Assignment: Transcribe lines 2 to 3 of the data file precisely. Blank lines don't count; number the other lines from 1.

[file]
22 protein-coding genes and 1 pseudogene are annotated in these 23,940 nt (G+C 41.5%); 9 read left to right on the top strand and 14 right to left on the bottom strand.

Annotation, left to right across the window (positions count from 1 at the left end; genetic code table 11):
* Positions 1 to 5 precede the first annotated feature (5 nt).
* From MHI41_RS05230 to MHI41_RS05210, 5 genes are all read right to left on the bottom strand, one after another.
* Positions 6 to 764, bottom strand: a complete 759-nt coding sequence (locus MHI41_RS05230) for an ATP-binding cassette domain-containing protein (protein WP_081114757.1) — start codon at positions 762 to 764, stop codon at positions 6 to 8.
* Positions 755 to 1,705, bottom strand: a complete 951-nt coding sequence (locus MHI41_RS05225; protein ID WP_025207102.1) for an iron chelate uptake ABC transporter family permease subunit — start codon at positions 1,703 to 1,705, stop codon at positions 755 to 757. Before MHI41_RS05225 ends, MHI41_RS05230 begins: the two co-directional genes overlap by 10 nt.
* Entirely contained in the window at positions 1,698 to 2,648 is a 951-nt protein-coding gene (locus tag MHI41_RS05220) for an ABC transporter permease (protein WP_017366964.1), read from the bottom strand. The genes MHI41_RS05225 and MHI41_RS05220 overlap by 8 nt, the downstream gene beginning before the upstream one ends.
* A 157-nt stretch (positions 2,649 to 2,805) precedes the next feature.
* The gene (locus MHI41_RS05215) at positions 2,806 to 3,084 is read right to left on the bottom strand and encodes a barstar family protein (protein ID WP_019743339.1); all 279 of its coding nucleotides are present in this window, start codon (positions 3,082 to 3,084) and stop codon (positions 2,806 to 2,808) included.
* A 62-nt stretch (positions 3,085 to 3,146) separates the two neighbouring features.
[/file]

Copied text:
Annotation, left to right across the window (positions count from 1 at the left end; genetic code table 11):
* Positions 1 to 5 precede the first annotated feature (5 nt).